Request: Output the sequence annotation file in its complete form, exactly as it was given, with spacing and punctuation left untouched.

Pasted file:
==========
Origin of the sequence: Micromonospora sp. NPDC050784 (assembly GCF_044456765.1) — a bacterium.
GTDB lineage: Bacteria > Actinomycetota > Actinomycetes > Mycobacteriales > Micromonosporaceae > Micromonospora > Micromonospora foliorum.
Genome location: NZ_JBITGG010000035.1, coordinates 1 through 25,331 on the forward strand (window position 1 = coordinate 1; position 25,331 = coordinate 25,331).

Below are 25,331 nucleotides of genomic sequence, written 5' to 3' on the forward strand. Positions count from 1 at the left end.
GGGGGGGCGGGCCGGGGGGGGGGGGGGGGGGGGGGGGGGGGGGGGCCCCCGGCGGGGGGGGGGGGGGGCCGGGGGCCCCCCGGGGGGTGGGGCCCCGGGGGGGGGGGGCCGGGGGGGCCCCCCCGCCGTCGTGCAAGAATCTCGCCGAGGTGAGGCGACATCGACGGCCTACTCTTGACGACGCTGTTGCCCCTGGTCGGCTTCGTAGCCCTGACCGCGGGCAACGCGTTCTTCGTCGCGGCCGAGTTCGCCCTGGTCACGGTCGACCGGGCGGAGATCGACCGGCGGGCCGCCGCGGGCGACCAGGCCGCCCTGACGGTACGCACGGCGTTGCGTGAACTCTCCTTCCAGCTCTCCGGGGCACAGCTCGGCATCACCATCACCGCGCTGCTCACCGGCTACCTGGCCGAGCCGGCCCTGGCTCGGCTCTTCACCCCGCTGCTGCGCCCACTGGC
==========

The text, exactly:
Origin of the sequence: Micromonospora sp. NPDC050784 (assembly GCF_044456765.1) — a bacterium.
GTDB lineage: Bacteria > Actinomycetota > Actinomycetes > Mycobacteriales > Micromonosporaceae > Micromonospora > Micromonospora foliorum.
Genome location: NZ_JBITGG010000035.1, coordinates 1 through 25,331 on the forward strand (window position 1 = coordinate 1; position 25,331 = coordinate 25,331).

Below are 25,331 nucleotides of genomic sequence, written 5' to 3' on the forward strand. Positions count from 1 at the left end.
GGGGGGGCGGGCCGGGGGGGGGGGGGGGGGGGGGGGGGGGGGGGGCCCCCGGCGGGGGGGGGGGGGGGCCGGGGGCCCCCCGGGGGGTGGGGCCCCGGGGGGGGGGGGCCGGGGGGGCCCCCCCGCCGTCGTGCAAGAATCTCGCCGAGGTGAGGCGACATCGACGGCCTACTCTTGACGACGCTGTTGCCCCTGGTCGGCTTCGTAGCCCTGACCGCGGGCAACGCGTTCTTCGTCGCGGCCGAGTTCGCCCTGGTCACGGTCGACCGGGCGGAGATCGACCGGCGGGCCGCCGCGGGCGACCAGGCCGCCCTGACGGTACGCACGGCGTTGCGTGAACTCTCCTTCCAGCTCTCCGGGGCACAGCTCGGCATCACCATCACCGCGCTGCTCACCGGCTACCTGGCCGAGCCGGCCCTGGCTCGGCTCTTCACCCCGCTGCTGCGCCCACTGGC